Tuesday, November 15, 2011

Intellectually Disability

  The DSM-1V2 defines mental retardation as follows:

  1. Significantly subaverage intellectual functioning-ie, an IQ of approximately 70 or below.
  2. Deficits or impairments in adaptive functioning.
  3. Onset before age 18 years.
Levels of Severity
  Mental retardation is subdivided into levels of severity based on IQ and associated features (Table 1).

  Individuals with mental retardation represent 1% to 3% of the general population. Mental retardation is approximately 1.5 times more common in boys than in girls.
  Until recently, a significant proportion of individuals with mental retardation were cared for in residential facilities such as state-run training schools. Currently, however, the vast majority of the developmentally disabled live in the community and use community resources for treatment.

  Mental retardation is highly heterogeneous as to cause. More than 250 biologic causes are known, most of which can be grouped under the general categories of chromosomal abnormalities, other genetic factors, prenatal and perinatal factors (eg, anoxia), acquired childhood disorders, environmental factors (eg, lead),3and sociocultural factors.
  Knowing the cause in a particular case can sometimes provide important clues for understanding an individual's presentation; however, only approximately 25% of cases of mental retardation have a known biologic cause; in the remaining 75% of cases, the cause is unknown or is traceable to nonbiologic (eg, psychosocial) factors.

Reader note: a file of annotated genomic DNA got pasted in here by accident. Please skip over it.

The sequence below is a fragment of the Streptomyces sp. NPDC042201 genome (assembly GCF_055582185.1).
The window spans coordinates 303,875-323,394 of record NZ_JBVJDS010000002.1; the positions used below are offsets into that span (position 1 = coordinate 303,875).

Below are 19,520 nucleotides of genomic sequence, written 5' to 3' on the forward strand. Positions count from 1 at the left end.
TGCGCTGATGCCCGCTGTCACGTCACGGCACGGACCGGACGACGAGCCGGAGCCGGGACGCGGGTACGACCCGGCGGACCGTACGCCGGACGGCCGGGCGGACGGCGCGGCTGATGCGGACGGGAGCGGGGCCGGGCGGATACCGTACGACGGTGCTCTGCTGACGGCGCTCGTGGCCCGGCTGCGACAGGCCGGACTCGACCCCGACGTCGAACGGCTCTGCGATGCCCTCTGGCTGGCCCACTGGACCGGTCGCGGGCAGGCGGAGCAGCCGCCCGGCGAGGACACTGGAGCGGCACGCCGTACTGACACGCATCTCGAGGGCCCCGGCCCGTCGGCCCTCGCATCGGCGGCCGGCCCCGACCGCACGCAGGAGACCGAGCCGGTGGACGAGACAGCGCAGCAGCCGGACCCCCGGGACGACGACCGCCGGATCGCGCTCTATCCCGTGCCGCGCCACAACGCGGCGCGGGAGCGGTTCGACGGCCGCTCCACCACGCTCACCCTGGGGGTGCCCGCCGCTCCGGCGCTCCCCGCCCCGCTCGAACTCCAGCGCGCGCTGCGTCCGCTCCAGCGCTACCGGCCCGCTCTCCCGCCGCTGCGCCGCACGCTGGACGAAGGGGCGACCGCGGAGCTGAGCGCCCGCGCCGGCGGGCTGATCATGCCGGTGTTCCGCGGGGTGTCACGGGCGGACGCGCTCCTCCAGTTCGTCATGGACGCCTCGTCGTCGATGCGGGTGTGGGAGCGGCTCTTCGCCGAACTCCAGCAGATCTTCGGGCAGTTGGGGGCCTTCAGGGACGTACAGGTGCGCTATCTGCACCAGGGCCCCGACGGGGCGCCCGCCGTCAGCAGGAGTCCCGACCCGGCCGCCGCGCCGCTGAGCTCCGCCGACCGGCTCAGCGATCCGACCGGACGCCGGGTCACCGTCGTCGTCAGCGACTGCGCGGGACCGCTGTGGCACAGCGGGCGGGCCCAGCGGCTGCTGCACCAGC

It has been estimated that 40% to 70% of individuals with mental retardation have diagnosable psychiatric disorders.4 This subgroup of individuals, however, are not the only ones who come in contact with psychiatrists. Like anyone else, a developmentally disabled person may present with emotional, behavioral, interpersonal, or adjustment problems that do not constitute major psychiatric disorders but that may benefit nonetheless from psychiatric input. Psychiatrists should remember that in clinical settings they do not have the opportunity to see people with mental retardation living and working in the community in a normal, non-problematic manner. As a result, they often do not have a baseline with which to compare current functioning.
  Psychiatrists called on to evaluate and treat developmentally disabled individuals in either an emergency or inpatient setting need to be aware of special considerations that set this population apart. These considerations occur mainly in two areas: (1) working as part of a team with the patient's regular caregivers; and (2) characteristics of mental retardation that may confound the usual procedures for psychiatric diagnostic assessment and treatment planning.

Table 1
Levels of Severity of Mental Retardation
Levels       IQ       Precentage of Mentally Retarded Population
50-55 to 70
35-40 to 50-55
20-25 to 35-40
Relationships With Other Caregivers